The MOSFETs have 'body' diodes built in, so external flyback diodes are not required. They can be added if you want to reduce heating in the FETs (use Schottky diodes for lower voltage drop).

capacitor 5... do I need this capacitor ?

Yes. It reduces voltage ripple on the power rail caused by the current pulses drawn by the motor. It is especially important if the wires between the power supply and controller are long, as their inductance could cause the voltage to spike high enough to blow up the MOSFETs.

I found some discussion on the capacitors not recovering quick enough... should I pwm the low side MOSFETS instead ?

With this scheme you must PWM the high-side MOSFETs - otherwise they will not turn on fully because with no PWM pulses the bootstrap capacitors will discharge. You must keep the PWM ratio sufficiently below 100% to ensure that the capacitors remain charged whenever the upper FETs are turned on.

If you want a full 0-100% PWM range then you will need drivers with internal voltage boosters (eg. LTC7004), or use isolated DC/DC converters to provide 12-15V to the high-side drivers. Then you could turn the upper FETs on continuously and PWM the lower FETs.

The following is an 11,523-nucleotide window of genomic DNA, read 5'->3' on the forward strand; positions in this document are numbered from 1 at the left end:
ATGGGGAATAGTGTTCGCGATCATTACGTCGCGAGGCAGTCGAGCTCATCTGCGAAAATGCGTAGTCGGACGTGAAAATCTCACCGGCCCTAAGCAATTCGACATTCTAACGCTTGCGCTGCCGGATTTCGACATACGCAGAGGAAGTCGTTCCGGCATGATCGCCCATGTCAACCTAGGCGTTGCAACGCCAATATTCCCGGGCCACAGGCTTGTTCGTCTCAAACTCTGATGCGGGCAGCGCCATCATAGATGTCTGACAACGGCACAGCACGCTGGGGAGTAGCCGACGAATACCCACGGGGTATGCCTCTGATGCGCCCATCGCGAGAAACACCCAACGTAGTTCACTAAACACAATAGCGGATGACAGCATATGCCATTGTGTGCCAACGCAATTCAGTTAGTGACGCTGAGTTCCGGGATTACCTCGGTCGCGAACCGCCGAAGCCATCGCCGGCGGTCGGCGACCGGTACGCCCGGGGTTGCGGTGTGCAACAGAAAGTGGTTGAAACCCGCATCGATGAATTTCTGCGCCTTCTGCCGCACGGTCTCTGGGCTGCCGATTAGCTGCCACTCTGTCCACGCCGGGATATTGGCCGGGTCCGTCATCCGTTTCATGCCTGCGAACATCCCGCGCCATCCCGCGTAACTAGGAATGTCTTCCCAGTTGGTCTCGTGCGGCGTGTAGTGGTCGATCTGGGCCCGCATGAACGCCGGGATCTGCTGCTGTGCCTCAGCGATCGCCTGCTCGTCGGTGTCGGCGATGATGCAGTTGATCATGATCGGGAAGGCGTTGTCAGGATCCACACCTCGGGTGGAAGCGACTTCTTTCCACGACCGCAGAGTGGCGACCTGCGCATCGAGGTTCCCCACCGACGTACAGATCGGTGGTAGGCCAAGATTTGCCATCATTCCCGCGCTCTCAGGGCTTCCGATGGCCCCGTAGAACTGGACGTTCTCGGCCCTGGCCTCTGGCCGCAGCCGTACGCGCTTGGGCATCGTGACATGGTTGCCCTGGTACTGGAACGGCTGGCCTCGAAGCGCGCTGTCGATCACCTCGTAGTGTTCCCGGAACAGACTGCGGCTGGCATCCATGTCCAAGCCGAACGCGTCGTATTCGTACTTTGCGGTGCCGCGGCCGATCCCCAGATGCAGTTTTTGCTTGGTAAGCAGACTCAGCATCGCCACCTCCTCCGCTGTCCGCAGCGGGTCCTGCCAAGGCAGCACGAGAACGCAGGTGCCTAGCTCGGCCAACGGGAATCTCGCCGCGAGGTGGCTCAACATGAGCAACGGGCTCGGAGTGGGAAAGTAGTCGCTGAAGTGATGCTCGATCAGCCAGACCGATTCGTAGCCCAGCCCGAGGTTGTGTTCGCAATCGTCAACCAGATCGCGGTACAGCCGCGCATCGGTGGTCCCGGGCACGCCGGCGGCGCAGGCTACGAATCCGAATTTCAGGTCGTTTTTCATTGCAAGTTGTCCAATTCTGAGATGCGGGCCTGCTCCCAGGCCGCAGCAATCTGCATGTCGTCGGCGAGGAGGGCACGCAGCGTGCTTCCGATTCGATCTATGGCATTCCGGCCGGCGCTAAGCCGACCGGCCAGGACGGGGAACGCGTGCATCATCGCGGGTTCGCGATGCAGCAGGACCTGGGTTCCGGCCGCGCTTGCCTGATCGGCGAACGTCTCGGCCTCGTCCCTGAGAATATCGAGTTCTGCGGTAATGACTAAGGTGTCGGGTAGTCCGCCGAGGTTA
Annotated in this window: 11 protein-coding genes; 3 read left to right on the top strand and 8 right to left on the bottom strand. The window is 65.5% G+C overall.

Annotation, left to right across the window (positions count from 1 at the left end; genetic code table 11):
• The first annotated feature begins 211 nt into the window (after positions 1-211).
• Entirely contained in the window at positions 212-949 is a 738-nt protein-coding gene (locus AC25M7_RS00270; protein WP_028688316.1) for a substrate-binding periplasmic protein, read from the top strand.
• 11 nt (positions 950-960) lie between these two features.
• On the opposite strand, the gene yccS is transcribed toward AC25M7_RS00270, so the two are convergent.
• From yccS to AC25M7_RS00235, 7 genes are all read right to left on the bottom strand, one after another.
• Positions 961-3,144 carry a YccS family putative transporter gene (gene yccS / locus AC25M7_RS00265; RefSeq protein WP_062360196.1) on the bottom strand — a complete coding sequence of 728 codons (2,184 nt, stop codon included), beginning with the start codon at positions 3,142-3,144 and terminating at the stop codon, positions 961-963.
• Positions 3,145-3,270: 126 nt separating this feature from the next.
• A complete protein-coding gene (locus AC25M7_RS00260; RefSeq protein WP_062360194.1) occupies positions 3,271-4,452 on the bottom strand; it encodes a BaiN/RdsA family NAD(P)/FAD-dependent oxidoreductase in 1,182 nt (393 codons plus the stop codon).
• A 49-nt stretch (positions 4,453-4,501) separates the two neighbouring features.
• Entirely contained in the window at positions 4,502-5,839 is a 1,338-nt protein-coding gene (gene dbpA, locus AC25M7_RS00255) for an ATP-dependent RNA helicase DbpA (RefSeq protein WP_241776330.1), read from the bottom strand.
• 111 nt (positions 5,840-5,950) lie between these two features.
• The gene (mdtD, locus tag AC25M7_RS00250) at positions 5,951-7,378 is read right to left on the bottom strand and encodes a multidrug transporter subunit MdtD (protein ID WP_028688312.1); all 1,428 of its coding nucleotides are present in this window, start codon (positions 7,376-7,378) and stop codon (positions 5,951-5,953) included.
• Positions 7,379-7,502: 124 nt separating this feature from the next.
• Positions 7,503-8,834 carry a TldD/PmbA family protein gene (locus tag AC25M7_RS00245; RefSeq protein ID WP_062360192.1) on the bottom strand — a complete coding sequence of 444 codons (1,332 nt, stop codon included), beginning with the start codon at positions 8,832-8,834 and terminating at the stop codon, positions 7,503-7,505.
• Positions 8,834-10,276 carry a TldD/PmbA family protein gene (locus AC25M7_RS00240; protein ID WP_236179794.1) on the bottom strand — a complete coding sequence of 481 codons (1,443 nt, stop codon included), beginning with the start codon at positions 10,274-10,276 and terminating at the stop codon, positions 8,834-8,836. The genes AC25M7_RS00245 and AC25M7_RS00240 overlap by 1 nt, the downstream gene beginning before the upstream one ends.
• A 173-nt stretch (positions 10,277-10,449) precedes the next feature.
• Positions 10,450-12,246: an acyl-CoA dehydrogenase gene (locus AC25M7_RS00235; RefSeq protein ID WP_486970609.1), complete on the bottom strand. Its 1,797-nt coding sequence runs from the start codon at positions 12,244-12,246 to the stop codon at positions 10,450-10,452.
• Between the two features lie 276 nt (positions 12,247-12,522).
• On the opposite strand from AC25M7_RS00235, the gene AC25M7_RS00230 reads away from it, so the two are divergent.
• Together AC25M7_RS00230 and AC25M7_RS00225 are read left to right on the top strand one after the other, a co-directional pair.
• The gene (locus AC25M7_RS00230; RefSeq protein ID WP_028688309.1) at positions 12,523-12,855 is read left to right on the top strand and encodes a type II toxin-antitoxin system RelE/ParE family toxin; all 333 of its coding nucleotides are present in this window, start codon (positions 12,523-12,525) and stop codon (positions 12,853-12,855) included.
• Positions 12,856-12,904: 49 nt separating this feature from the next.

will the capacitors recover quick enough with a 480HZ or max 980HZ pwm ?

At 480-960Hz the capacitors should have no trouble staying charged up because the average charge transferred to the FET Gates is small. However at this low frequency motor inductance probably won't be enough to maintain continuous current flow through the windings, which will cause increased vibration and motor heating. Most motors need a PWM frequency >=3kHz for efficient operation.

should I run both channels on the driver at the same time so 3 and 2 would be on driver 1, and 5 and 4 on driver 2? Or is it fine to run the high on one driver, and the low on the other driver like I have drawn in the schem.?

To drive the motor you need to turn on M1 and M4 in one direction, or M2 and M3 in the other direction. If two FETs on the same side are turned on at the same time then current will 'shoot through' them and short out the power supply. Shoot-through should be avoided at all costs because it will eventually blow up the FETs.

When testing your firmware you should use a current limited power supply, or insert a current limiting device (eg. incandescent light bulb) between the power supply and the controller. This will save your FETs if a software glitch causes them to be turned on at the wrong time.

To brake the motor turn on both lower FETs. This puts a short cross the motor so it generates maximum current and braking torque.

• Thanks, that pretty much clarifies everything I wasn't quite sure on. I maybe should have worded that last question a little different, but my question was does it make a difference if i run M1 and M4 on the same driver or if I run M1 on one driver and M4 on the other driver and in either situation M1 would obviously be the high side out of the driver. – LonnyM Mar 3 '18 at 15:02